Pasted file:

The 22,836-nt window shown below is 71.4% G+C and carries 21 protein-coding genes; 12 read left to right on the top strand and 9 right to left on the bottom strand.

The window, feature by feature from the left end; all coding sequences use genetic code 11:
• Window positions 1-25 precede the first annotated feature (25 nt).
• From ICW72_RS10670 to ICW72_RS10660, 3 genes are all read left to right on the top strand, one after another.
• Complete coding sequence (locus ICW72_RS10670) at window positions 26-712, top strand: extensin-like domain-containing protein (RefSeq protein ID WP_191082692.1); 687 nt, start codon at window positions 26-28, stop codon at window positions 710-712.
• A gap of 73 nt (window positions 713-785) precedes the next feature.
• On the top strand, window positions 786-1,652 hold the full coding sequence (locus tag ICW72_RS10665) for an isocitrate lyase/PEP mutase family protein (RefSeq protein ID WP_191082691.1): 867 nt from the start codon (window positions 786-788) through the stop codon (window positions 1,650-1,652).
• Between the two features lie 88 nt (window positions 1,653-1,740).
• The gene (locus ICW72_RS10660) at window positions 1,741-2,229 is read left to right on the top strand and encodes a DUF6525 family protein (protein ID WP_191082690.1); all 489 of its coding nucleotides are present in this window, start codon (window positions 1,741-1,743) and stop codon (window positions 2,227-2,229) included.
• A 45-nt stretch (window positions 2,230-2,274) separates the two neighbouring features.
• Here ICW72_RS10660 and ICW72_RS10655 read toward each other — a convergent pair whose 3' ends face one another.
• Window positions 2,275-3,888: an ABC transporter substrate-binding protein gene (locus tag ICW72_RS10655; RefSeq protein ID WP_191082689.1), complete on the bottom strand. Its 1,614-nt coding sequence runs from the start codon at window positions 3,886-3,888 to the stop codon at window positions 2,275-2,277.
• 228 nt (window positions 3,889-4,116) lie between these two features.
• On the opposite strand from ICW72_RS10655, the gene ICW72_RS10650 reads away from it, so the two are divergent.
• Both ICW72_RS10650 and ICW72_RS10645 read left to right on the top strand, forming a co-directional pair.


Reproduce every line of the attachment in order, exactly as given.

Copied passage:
The 22,836-nt window shown below is 71.4% G+C and carries 21 protein-coding genes; 12 read left to right on the top strand and 9 right to left on the bottom strand.

The window, feature by feature from the left end; all coding sequences use genetic code 11:
• Window positions 1-25 precede the first annotated feature (25 nt).
• From ICW72_RS10670 to ICW72_RS10660, 3 genes are all read left to right on the top strand, one after another.
• Complete coding sequence (locus ICW72_RS10670) at window positions 26-712, top strand: extensin-like domain-containing protein (RefSeq protein ID WP_191082692.1); 687 nt, start codon at window positions 26-28, stop codon at window positions 710-712.
• A gap of 73 nt (window positions 713-785) precedes the next feature.
• On the top strand, window positions 786-1,652 hold the full coding sequence (locus tag ICW72_RS10665) for an isocitrate lyase/PEP mutase family protein (RefSeq protein ID WP_191082691.1): 867 nt from the start codon (window positions 786-788) through the stop codon (window positions 1,650-1,652).
• Between the two features lie 88 nt (window positions 1,653-1,740).
• The gene (locus ICW72_RS10660) at window positions 1,741-2,229 is read left to right on the top strand and encodes a DUF6525 family protein (protein ID WP_191082690.1); all 489 of its coding nucleotides are present in this window, start codon (window positions 1,741-1,743) and stop codon (window positions 2,227-2,229) included.
• A 45-nt stretch (window positions 2,230-2,274) separates the two neighbouring features.
• Here ICW72_RS10660 and ICW72_RS10655 read toward each other — a convergent pair whose 3' ends face one another.
• Window positions 2,275-3,888: an ABC transporter substrate-binding protein gene (locus tag ICW72_RS10655; RefSeq protein ID WP_191082689.1), complete on the bottom strand. Its 1,614-nt coding sequence runs from the start codon at window positions 3,886-3,888 to the stop codon at window positions 2,275-2,277.
• 228 nt (window positions 3,889-4,116) lie between these two features.
• On the opposite strand from ICW72_RS10655, the gene ICW72_RS10650 reads away from it, so the two are divergent.
• Both ICW72_RS10650 and ICW72_RS10645 read left to right on the top strand, forming a co-directional pair.